In the final of the 2019 World Championships for five-year-old young horses, the common factor among the three medalists Jovian, Secret, and Queenparks Wendy was receiving a score of 10/10 for the canter. From a young age, it is possible to assess the capabilities and estimate future prospects. "To test the aptitude of a young horse, I focus on performing transitions within the canter," explains Charlotte Chalvignac. Does the horse maintain balance on the hindquarters when the stride lengthens? Is the rhythm of the three beats compromised in the collected canter? Can the horse increase its amplitude without rushing? "I always caution against an overly large canter." It may be challenging to collect in the future. Thus, the evaluation is not solely about assessing amplitude and expression but also the ability to bear weight on the hindquarters while maintaining engagement, dynamic hind legs, and suppleness in the back. "In the canter, I primarily seek good elasticity and activity, a clearly three-beat rhythm, and balance."


Advancing through the levels by incorporating new exercises without mastering these fundamental elements will jeopardize the proper execution of movements. It is evident that a four-beat canter will struggle to perform flying changes in one beat, and a horse on the forehand will have difficulty transitioning from canter to walk. There are four types of canter: collected canter, working canter, medium canter, and extended canter. However, it is important to distinguish between collected canter and pirouette canter, which is much more stationary. It's important to note that collected canter does not imply a slowed canter! It is crucial to maintain power and hind leg activity when shortening the stride. The horse should remain ahead of its tracks, with the hind legs well separated. Conversely, extended canter should not be associated with loss of balance, excessive speed, or becoming too flat.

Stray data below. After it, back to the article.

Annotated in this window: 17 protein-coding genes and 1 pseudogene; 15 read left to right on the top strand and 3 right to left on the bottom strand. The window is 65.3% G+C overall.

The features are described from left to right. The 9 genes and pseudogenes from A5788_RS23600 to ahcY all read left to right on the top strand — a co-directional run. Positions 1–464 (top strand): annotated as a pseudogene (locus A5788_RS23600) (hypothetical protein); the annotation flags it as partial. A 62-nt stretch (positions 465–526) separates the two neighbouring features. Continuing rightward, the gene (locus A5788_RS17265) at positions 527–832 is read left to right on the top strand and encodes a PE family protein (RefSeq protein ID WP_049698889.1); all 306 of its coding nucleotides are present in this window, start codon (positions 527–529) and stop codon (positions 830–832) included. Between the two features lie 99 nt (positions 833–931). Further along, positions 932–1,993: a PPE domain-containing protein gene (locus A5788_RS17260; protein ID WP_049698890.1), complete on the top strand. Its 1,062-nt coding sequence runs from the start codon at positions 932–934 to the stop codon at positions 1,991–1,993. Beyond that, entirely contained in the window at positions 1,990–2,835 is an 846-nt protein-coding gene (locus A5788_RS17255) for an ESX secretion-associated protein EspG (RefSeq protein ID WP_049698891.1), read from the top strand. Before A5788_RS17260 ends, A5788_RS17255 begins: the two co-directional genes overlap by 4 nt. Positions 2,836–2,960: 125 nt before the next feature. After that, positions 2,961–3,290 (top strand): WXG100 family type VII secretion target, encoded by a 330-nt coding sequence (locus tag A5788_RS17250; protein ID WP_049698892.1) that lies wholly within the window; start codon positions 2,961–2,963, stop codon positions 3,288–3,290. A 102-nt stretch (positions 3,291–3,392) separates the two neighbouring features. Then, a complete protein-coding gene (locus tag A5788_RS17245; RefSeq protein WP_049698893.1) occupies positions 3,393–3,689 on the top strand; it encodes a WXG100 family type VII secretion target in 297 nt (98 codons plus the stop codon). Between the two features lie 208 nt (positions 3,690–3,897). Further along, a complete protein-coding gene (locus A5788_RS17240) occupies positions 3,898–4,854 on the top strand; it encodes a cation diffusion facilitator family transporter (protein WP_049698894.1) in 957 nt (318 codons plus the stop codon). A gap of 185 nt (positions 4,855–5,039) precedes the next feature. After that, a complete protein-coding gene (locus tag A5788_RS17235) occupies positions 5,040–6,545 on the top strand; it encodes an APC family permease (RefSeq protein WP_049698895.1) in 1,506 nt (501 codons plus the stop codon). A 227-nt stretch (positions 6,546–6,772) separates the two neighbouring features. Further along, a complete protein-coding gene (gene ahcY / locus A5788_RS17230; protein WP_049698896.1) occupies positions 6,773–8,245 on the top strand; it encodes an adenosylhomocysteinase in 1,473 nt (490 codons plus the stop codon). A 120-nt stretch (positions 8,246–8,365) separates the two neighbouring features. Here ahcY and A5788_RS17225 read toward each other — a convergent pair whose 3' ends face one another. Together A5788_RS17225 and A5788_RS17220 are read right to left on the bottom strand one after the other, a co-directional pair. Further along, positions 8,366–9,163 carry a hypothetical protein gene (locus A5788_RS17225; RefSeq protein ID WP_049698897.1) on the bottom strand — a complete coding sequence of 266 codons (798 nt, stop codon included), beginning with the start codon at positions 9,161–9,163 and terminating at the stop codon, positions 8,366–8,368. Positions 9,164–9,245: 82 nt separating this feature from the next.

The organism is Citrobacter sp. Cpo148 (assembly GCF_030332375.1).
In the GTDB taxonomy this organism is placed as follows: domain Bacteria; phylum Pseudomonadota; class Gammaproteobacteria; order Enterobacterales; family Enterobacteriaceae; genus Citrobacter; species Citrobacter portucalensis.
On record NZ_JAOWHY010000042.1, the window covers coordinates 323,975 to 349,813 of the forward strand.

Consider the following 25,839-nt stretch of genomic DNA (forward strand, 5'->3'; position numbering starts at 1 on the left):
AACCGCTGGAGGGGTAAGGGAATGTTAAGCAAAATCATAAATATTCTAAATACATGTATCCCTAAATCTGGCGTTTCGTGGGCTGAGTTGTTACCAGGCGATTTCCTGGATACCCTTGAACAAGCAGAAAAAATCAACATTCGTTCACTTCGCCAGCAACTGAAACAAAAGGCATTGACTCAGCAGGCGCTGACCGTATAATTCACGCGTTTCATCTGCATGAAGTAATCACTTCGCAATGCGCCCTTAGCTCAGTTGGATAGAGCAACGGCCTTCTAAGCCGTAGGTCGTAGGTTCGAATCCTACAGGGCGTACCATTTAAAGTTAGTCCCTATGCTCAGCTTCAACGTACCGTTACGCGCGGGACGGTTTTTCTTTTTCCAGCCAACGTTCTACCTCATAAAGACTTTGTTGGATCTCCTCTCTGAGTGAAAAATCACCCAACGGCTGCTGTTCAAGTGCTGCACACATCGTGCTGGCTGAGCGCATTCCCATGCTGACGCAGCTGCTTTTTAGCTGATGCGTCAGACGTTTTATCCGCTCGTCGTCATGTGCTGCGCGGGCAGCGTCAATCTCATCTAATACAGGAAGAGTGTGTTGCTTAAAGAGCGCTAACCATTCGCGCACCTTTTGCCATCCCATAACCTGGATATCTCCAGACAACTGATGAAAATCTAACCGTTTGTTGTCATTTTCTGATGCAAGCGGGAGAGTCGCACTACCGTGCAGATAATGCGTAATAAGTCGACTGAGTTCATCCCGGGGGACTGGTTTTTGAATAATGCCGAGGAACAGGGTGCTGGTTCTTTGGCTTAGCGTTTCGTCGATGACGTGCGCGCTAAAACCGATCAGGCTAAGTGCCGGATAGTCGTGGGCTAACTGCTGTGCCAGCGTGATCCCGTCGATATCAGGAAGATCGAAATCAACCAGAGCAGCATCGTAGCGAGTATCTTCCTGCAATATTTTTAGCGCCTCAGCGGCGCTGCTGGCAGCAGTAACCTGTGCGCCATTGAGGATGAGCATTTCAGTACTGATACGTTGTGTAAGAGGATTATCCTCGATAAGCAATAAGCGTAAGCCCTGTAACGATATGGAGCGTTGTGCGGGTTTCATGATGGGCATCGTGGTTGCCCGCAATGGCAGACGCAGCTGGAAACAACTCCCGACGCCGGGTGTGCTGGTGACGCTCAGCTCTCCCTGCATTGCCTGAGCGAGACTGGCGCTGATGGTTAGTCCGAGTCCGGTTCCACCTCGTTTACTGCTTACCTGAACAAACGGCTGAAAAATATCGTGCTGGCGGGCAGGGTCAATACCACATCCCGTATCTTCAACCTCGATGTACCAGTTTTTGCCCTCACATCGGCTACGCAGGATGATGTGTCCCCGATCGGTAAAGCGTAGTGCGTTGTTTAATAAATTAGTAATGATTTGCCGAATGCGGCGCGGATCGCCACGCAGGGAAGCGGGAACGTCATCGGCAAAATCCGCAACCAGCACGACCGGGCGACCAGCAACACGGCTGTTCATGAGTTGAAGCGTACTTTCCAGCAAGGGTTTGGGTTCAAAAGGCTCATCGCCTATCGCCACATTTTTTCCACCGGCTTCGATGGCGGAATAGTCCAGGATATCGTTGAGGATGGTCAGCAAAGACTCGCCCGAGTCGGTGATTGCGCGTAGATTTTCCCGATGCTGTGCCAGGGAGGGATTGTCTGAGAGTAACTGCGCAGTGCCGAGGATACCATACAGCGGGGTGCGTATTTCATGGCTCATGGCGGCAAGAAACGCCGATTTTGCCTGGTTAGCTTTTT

Does the canter make you nervous?


If your horse becomes hot and excitable in the canter, there is likely a good reason behind it. Systematic explosiveness can be a way for the horse to express pain, such as back discomfort. Perhaps your horse lacks exercise or free time in the paddock to release its excess energy. Cold and rainy weather, as well as unexpected external factors, can also make your horse playful. If their excitement intimidates you, don't hesitate to lunge them in a canter before getting in the saddle. A long warm-up in trot will help to warm them up and get them responsive to the aids. Circles, trot-walk transitions, and leg yields will assist in preparing for the canter departure. On a large circle, practice transitions between canter and trot. Regain relaxation in the trot before asking for the canter departure. If your apprehension is paralyzing, the canter sequences can be short, but make sure to ride your horse forward when you dare to canter. Feeling restrained by the reins may encourage them to escape further. On the contrary, forward motion is your main tool to regain control over an excited horse. It's better not to canter at all than to squeeze and restrict a tense horse.


Exercises to Improve the Canter